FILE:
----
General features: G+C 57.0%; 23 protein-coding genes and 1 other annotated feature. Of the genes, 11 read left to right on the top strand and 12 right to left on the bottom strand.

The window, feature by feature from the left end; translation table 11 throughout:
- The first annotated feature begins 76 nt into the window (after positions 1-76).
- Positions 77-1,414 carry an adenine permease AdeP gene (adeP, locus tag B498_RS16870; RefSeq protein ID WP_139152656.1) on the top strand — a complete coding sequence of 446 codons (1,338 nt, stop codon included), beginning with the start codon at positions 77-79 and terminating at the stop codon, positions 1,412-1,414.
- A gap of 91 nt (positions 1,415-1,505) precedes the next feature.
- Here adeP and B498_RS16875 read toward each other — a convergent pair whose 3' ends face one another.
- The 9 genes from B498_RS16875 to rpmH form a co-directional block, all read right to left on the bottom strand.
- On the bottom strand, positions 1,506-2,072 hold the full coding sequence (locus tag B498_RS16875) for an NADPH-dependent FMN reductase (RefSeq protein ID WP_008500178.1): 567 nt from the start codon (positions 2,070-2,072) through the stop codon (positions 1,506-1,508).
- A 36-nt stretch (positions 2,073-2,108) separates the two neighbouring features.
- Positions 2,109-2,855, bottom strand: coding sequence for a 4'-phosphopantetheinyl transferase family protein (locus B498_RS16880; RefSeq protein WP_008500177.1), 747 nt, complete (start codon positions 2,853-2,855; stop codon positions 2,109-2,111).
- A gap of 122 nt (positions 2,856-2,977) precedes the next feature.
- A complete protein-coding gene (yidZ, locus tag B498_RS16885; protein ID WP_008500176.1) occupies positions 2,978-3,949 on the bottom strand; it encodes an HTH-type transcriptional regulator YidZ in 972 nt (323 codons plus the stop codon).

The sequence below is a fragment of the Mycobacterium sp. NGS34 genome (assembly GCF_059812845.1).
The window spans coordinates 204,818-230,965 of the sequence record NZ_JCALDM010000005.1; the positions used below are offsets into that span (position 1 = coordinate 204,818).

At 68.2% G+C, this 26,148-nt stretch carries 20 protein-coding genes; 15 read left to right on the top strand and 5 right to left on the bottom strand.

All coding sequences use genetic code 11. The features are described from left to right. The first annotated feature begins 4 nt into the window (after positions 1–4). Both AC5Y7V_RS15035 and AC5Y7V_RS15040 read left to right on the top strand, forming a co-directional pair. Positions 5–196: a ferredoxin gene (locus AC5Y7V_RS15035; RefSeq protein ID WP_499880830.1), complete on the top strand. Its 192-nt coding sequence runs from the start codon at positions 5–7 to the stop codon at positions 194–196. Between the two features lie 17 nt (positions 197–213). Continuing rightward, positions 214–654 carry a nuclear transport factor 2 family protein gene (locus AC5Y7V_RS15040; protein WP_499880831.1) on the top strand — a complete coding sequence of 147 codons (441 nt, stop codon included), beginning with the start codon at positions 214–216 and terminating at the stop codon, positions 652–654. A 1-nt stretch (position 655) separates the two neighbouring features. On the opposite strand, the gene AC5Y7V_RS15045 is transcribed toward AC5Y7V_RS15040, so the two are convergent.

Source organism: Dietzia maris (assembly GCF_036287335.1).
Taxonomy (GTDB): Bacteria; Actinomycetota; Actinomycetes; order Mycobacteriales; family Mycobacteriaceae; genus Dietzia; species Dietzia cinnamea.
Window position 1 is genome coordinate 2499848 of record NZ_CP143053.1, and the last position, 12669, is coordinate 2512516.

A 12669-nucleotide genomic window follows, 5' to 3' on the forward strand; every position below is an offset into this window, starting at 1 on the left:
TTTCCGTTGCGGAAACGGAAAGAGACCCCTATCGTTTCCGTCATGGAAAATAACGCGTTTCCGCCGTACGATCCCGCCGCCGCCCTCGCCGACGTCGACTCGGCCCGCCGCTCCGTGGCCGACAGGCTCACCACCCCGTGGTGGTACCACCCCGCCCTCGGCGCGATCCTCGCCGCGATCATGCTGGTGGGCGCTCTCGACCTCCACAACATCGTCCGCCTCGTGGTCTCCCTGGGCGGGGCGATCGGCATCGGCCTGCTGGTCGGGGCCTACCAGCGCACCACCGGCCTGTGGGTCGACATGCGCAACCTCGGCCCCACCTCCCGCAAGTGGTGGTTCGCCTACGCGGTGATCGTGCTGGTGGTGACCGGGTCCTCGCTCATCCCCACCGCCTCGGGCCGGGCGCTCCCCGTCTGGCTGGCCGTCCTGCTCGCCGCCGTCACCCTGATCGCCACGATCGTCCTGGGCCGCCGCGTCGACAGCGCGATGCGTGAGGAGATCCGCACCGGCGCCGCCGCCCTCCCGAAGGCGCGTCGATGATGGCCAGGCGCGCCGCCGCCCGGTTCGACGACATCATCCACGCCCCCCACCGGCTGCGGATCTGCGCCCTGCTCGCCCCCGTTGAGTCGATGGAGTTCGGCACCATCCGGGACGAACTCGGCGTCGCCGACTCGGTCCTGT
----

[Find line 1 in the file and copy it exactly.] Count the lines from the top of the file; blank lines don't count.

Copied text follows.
General features: G+C 57.0%; 23 protein-coding genes and 1 other annotated feature. Of the genes, 11 read left to right on the top strand and 12 right to left on the bottom strand.